Featured, Local News

Mission Farm baker to retire on farm

By Susan Durant

Tim Owings and the Mission Farm Bakery have been part of the charm of Mission Farm for the past 23 years.

Many a passerby remembers when the bakery was also a café offering simple fare for locals to stop by and enjoy.  More recently, Owings has maintained the bakery as a wholesale business.

Owings came to Mission Farm initially on a spiritual retreat in the 1980s, where he stayed at the Heminway Guest House. He said he felt an immediate connection to the space.  At that time, he had a wholesale bakery business in Warren, Vermont.

After his initial visit, any time he was in Killington to drop off baked goods at local stores, he would stop at Mission Farm for some quiet time of reflection.  In the late 1990s he was ready for a change.  He wanted to live a simple life as part of Mission Farm and the Church of Our Saviour Community.  He wanted to dedicate his talents to support the ministries of Mission Farm.

Owings restored the log cabin, and he helped fund a space for a bakery in exchange for the opportunity to live and work as the baker at Mission Farm.  Over the years Owings has donated his skills to provide food for those in need, catering to Mission Farm retreat groups, played the church’s organ, tended the flower gardens and created beautiful flower arrangements for the church.

At the end of 2020, Owings plans to retire from the bakery and remain in the cabin at Mission Farm.

In his youth he studied at the Maryland Institute of Art. He is enthusiastic about retiring at Mission Farm, and said, “I can finally fulfill my dream of being enmeshed in creating visual art.”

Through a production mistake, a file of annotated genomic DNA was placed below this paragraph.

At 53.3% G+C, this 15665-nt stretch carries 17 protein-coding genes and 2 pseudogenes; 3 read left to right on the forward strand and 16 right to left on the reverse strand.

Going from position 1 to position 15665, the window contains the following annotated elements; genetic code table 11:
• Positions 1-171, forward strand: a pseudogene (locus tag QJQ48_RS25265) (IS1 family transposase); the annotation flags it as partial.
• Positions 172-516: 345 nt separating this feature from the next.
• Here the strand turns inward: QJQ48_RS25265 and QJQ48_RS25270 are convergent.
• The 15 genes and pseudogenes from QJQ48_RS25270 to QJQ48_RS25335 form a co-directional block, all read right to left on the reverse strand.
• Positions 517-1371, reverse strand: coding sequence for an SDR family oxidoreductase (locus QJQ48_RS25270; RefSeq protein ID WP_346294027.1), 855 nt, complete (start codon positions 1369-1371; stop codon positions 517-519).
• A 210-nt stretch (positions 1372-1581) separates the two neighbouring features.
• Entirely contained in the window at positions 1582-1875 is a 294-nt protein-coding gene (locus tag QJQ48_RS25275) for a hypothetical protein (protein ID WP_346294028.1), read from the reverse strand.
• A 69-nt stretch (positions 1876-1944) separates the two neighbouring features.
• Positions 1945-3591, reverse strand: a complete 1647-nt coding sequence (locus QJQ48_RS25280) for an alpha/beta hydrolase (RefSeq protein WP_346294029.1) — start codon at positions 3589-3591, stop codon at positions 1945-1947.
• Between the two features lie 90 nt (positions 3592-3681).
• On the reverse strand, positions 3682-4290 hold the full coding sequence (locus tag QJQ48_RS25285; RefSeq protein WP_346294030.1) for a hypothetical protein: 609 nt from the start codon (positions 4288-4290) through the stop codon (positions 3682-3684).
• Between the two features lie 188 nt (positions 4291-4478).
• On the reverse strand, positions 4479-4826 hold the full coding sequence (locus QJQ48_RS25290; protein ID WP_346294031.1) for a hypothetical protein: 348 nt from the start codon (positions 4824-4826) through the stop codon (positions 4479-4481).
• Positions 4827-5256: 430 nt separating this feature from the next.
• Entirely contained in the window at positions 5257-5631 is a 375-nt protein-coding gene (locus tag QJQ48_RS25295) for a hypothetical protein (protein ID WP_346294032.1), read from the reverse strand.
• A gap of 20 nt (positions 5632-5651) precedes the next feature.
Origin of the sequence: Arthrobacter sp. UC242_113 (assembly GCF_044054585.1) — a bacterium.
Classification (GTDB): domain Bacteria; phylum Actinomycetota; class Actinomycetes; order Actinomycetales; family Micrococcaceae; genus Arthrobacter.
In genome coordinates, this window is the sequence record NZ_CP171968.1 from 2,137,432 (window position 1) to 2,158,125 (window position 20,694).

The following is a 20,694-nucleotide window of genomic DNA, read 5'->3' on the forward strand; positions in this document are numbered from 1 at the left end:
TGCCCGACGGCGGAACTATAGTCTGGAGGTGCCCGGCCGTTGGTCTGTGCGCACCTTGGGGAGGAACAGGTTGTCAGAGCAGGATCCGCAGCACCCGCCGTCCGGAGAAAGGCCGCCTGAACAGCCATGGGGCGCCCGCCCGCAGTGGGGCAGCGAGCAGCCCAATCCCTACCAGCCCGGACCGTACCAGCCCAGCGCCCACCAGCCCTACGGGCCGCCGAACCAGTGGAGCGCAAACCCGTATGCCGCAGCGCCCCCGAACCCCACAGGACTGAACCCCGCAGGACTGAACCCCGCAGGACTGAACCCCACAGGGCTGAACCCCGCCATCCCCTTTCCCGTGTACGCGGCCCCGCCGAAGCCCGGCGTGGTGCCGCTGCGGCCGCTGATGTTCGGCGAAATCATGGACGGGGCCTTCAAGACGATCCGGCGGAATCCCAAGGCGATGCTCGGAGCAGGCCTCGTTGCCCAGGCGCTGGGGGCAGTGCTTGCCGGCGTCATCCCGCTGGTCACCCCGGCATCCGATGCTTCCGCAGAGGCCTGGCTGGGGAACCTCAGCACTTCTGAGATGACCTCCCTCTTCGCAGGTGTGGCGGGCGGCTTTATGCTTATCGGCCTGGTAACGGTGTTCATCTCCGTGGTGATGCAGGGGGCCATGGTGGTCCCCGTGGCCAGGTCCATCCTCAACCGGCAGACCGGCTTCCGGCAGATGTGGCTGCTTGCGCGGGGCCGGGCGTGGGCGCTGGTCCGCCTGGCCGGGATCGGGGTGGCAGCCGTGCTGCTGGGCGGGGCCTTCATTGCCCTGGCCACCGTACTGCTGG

Owings is pleased with all the new happenings at Mission Farm, since Rev. Lisa Ransom, the new vicar and executive director started last spring.

He said, “I get great joy from the beauty Lisa has brought to this space.”

He also looks forward to the bakery being reimagined for service to the community and helping provide food for those in need.

An old soup ladle Ransom found while going through stored items in the parish hall offered her inspiration.  It belonged to Gertude Heminway, a past vicar’s wife, known for providing soup and meals to those in need during the Great Depression. Ransom said she could feel the connection of providing food for those in need as part of the fabric of Mission Farm.

Ransom has been working with the Rutland Hunger Council and the Vermont Food Bank to find ways to expand local food access for the food insecure, especially in this time of Covid.  Mission Farm is a hub for the Vermont Everyone Eats (vteveryoneeats.org) on Thursday afternoons through the end of December.

Vermont Everyone Eats provides nutritious meals from local restaurants to Vermonters in need of food assistance, as well as a stabilizing source of income for Vermont restaurants, farmers, and food producers. Funded by the Vermont Legislature to address Covid impacts, it is administered by Southeastern Vermont Community Action.

Ransom is grateful for the support from the local community.  Mission Farm received a donation of $2,500 from the Killington Play it Forward Fund on the recommendation of Mike Solimano and the Killington/Pico Resort.

She said, “this will help with our mission to help with food access in this time of great community need.”   She went on to say, “Mission Farm looks forward to a robust growing season on the property to provide food for the bakery efforts… All community members are invited to participate in food and garden programs which will be listed on the Mission Farm website later this winter.”

Church of Our Saviour services and Mission Farm programs are open to all. MissionFarmVt.org lists opportunities for involvement in community programs and services as well as links for donations.

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